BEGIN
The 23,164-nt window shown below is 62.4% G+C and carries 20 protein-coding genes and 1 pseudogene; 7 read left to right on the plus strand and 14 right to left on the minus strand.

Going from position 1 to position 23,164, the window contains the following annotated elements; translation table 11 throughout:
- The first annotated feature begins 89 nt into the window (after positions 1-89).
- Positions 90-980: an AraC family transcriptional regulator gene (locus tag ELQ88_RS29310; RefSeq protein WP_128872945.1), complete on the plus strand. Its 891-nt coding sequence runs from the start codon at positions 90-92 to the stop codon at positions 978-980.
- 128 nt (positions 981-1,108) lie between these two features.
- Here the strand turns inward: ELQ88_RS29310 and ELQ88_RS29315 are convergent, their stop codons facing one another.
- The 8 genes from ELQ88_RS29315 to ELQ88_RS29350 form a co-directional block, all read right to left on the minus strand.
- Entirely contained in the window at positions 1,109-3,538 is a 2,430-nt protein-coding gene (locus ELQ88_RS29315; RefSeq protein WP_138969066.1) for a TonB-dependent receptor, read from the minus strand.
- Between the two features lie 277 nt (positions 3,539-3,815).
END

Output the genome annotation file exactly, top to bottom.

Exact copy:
The 23,164-nt window shown below is 62.4% G+C and carries 20 protein-coding genes and 1 pseudogene; 7 read left to right on the plus strand and 14 right to left on the minus strand.

Going from position 1 to position 23,164, the window contains the following annotated elements; translation table 11 throughout:
- The first annotated feature begins 89 nt into the window (after positions 1-89).
- Positions 90-980: an AraC family transcriptional regulator gene (locus tag ELQ88_RS29310; RefSeq protein WP_128872945.1), complete on the plus strand. Its 891-nt coding sequence runs from the start codon at positions 90-92 to the stop codon at positions 978-980.
- 128 nt (positions 981-1,108) lie between these two features.
- Here the strand turns inward: ELQ88_RS29310 and ELQ88_RS29315 are convergent, their stop codons facing one another.
- The 8 genes from ELQ88_RS29315 to ELQ88_RS29350 form a co-directional block, all read right to left on the minus strand.
- Entirely contained in the window at positions 1,109-3,538 is a 2,430-nt protein-coding gene (locus ELQ88_RS29315; RefSeq protein WP_138969066.1) for a TonB-dependent receptor, read from the minus strand.
- Between the two features lie 277 nt (positions 3,539-3,815).